Your laundry detergent actually does matter.
There’s nothing quite like the fresh smell of clean laundry. It’s pretty well-known that Tide is America’s favorite laundry brand. But using a photospectrometer, Reviewed.com found that you get the best clean—as far as total removal of stains and odors—from Persil ProClean. The brands All and Gain came in at fourth and fifth place, respectively. (Tide, your favorite, is second—and earned the distinct honor of “best value.”) And for more domestic facts, bone up on the 20 Household Items That Could Be Dangerous.
Eating out is burning a hole in your pocket.
A survey from the US Bureau of Labor Statistics found that Americans spend an average of $250 per month eating out. That’s more $3,000 each year! And no, that figure doesn’t include booze expenditures.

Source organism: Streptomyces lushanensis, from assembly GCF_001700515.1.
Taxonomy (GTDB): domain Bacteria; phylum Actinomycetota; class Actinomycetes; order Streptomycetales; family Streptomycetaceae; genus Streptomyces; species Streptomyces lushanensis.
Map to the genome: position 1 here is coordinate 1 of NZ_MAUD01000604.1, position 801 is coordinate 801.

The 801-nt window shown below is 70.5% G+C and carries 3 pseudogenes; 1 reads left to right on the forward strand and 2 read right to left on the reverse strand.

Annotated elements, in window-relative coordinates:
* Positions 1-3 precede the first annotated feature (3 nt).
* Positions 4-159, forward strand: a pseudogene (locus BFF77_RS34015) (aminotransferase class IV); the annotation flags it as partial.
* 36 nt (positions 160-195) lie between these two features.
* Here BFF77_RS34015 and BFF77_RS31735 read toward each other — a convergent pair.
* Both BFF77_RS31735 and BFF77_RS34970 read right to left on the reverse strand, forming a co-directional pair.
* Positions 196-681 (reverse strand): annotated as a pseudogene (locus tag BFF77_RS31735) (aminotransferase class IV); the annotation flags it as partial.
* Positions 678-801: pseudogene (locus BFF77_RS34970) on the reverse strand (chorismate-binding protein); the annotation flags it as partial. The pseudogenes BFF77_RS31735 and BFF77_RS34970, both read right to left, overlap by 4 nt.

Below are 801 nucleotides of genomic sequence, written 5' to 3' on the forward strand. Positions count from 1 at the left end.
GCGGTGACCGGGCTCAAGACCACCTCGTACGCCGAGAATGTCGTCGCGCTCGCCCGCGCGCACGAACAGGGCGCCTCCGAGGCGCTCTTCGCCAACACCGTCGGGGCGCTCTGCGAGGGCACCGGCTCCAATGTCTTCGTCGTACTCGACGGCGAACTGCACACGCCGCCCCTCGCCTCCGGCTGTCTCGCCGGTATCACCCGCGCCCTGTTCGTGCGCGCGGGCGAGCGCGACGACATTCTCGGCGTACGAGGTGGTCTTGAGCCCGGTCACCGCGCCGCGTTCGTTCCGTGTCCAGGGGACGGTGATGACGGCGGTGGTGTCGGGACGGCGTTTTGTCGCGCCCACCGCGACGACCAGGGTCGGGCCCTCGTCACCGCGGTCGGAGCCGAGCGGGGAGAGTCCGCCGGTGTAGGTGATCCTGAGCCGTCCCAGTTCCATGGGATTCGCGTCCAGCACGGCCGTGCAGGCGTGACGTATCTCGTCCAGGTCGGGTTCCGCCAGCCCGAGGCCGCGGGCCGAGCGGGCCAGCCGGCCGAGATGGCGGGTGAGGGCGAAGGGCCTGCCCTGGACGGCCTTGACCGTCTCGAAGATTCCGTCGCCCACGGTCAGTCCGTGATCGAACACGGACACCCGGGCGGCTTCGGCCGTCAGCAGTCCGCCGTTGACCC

Low-flush toilets save 7 percent on water bills.
If you don’t want to replace your old toilet, try putting bricks or pebble-filled water bottles in the tank. This will help you use less water when you flush.
Bragging boosts confidence.
According to Lifehacker, a recent study found that those who wrote down and vocalized their best qualities before entering a job interview left better impressions and performed better. Pro tip: just don’t be a jerk about it.
You really do have a good side.
Research shows that people prefer the left side over the right. Go ahead, try turning your head to the right in your next picture with your friends. Just don’t tell them, or you’ll be fighting over who stands where.
Your phone dies faster when it dips below 50 percent.